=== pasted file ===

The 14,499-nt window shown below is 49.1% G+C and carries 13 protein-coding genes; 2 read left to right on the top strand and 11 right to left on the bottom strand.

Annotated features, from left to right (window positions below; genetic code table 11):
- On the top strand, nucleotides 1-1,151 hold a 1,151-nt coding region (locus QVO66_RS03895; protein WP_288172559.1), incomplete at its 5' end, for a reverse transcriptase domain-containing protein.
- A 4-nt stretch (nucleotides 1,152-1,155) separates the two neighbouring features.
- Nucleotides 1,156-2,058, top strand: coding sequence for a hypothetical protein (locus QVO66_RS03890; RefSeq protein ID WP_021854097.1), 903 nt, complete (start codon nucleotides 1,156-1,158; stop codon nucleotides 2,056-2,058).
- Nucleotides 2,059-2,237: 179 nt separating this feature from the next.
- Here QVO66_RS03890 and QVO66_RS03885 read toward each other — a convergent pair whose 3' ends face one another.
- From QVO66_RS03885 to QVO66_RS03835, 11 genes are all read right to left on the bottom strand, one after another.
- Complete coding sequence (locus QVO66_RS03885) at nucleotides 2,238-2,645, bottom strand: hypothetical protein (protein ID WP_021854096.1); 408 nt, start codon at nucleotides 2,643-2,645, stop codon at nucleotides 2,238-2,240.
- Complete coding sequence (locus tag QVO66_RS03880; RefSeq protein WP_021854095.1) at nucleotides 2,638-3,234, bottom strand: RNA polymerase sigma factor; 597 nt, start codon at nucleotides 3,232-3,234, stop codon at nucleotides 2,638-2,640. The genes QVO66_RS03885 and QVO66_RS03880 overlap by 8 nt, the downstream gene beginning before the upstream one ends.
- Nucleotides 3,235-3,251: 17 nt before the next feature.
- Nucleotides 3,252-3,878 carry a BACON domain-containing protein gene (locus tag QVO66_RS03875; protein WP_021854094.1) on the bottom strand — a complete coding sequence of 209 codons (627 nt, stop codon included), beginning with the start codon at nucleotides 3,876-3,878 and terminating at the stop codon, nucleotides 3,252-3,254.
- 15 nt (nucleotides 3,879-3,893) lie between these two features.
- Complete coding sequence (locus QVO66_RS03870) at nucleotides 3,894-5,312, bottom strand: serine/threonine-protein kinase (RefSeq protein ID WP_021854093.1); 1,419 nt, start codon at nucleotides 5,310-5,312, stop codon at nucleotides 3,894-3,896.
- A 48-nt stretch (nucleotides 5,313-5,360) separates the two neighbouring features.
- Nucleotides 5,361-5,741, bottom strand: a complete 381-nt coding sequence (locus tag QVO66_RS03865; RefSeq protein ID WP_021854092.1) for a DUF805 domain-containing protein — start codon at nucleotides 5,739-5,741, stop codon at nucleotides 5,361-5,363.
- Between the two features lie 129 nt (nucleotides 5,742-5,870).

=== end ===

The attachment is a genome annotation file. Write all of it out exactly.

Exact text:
The 14,499-nt window shown below is 49.1% G+C and carries 13 protein-coding genes; 2 read left to right on the top strand and 11 right to left on the bottom strand.

Annotated features, from left to right (window positions below; genetic code table 11):
- On the top strand, nucleotides 1-1,151 hold a 1,151-nt coding region (locus QVO66_RS03895; protein WP_288172559.1), incomplete at its 5' end, for a reverse transcriptase domain-containing protein.
- A 4-nt stretch (nucleotides 1,152-1,155) separates the two neighbouring features.
- Nucleotides 1,156-2,058, top strand: coding sequence for a hypothetical protein (locus QVO66_RS03890; RefSeq protein ID WP_021854097.1), 903 nt, complete (start codon nucleotides 1,156-1,158; stop codon nucleotides 2,056-2,058).
- Nucleotides 2,059-2,237: 179 nt separating this feature from the next.
- Here QVO66_RS03890 and QVO66_RS03885 read toward each other — a convergent pair whose 3' ends face one another.
- From QVO66_RS03885 to QVO66_RS03835, 11 genes are all read right to left on the bottom strand, one after another.
- Complete coding sequence (locus QVO66_RS03885) at nucleotides 2,238-2,645, bottom strand: hypothetical protein (protein ID WP_021854096.1); 408 nt, start codon at nucleotides 2,643-2,645, stop codon at nucleotides 2,238-2,240.
- Complete coding sequence (locus tag QVO66_RS03880; RefSeq protein WP_021854095.1) at nucleotides 2,638-3,234, bottom strand: RNA polymerase sigma factor; 597 nt, start codon at nucleotides 3,232-3,234, stop codon at nucleotides 2,638-2,640. The genes QVO66_RS03885 and QVO66_RS03880 overlap by 8 nt, the downstream gene beginning before the upstream one ends.
- Nucleotides 3,235-3,251: 17 nt before the next feature.
- Nucleotides 3,252-3,878 carry a BACON domain-containing protein gene (locus tag QVO66_RS03875; protein WP_021854094.1) on the bottom strand — a complete coding sequence of 209 codons (627 nt, stop codon included), beginning with the start codon at nucleotides 3,876-3,878 and terminating at the stop codon, nucleotides 3,252-3,254.
- 15 nt (nucleotides 3,879-3,893) lie between these two features.
- Complete coding sequence (locus QVO66_RS03870) at nucleotides 3,894-5,312, bottom strand: serine/threonine-protein kinase (RefSeq protein ID WP_021854093.1); 1,419 nt, start codon at nucleotides 5,310-5,312, stop codon at nucleotides 3,894-3,896.
- A 48-nt stretch (nucleotides 5,313-5,360) separates the two neighbouring features.
- Nucleotides 5,361-5,741, bottom strand: a complete 381-nt coding sequence (locus tag QVO66_RS03865; RefSeq protein ID WP_021854092.1) for a DUF805 domain-containing protein — start codon at nucleotides 5,739-5,741, stop codon at nucleotides 5,361-5,363.
- Between the two features lie 129 nt (nucleotides 5,742-5,870).